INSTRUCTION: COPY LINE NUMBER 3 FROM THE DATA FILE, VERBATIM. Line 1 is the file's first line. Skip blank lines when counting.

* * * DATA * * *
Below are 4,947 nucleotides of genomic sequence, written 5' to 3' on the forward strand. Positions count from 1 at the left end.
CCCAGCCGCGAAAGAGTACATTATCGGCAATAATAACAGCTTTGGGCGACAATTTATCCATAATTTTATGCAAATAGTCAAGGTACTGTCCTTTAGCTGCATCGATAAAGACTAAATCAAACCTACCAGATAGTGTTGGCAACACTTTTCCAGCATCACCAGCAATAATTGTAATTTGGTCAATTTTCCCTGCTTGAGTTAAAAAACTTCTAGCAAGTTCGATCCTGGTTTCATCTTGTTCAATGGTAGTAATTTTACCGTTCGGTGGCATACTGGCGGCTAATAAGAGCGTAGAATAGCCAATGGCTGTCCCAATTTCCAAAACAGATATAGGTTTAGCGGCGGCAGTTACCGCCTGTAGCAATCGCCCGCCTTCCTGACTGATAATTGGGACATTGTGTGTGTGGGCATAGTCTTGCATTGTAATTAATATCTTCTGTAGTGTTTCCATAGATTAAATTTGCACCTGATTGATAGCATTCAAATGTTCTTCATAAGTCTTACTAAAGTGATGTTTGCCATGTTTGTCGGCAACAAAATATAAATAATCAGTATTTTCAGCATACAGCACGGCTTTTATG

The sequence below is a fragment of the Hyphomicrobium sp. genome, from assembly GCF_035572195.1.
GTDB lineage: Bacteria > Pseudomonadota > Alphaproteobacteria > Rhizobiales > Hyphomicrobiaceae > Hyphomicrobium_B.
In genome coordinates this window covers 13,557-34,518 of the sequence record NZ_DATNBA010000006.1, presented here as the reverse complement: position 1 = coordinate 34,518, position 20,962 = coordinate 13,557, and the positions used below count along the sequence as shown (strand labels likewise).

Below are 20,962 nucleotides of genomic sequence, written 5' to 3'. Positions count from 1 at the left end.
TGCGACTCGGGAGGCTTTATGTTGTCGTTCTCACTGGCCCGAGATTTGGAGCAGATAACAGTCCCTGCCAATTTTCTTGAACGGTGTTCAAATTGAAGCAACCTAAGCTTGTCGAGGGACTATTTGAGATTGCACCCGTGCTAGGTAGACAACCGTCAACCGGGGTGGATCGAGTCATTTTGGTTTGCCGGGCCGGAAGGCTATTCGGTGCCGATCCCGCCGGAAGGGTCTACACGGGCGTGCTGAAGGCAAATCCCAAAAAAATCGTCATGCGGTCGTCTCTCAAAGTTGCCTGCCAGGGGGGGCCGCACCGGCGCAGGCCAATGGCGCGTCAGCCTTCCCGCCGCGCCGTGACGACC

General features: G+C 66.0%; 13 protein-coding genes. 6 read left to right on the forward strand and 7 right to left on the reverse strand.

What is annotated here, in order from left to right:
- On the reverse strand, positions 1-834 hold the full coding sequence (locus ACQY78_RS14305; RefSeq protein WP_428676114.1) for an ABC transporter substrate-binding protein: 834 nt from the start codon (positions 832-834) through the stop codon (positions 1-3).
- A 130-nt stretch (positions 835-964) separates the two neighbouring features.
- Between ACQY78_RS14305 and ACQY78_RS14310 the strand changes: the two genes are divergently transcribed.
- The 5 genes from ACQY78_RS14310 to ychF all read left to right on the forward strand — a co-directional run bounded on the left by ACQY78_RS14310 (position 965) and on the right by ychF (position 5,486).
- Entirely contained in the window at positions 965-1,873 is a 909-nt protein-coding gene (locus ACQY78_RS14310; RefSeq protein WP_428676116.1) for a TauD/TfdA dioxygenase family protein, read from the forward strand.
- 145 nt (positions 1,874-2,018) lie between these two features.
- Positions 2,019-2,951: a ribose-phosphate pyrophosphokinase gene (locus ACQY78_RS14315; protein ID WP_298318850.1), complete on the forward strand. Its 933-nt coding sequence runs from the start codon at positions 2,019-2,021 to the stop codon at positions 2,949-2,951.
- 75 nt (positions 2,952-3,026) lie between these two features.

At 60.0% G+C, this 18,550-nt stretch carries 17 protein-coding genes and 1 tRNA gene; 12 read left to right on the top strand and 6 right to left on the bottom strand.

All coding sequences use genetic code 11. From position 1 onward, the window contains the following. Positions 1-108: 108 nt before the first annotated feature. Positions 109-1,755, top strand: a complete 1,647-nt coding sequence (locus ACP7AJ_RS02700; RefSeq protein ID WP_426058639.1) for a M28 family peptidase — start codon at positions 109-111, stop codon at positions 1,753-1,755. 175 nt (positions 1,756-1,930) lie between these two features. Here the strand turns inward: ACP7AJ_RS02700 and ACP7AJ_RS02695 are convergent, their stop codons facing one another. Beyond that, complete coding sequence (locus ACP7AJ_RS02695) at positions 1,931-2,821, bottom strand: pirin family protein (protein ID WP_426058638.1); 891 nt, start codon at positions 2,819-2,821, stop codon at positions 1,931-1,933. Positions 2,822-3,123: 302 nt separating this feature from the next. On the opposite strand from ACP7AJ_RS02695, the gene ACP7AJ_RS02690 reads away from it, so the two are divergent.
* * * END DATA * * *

The sequence below is a fragment of the Hyphomicrobium sp. genome, from assembly GCF_035572195.1.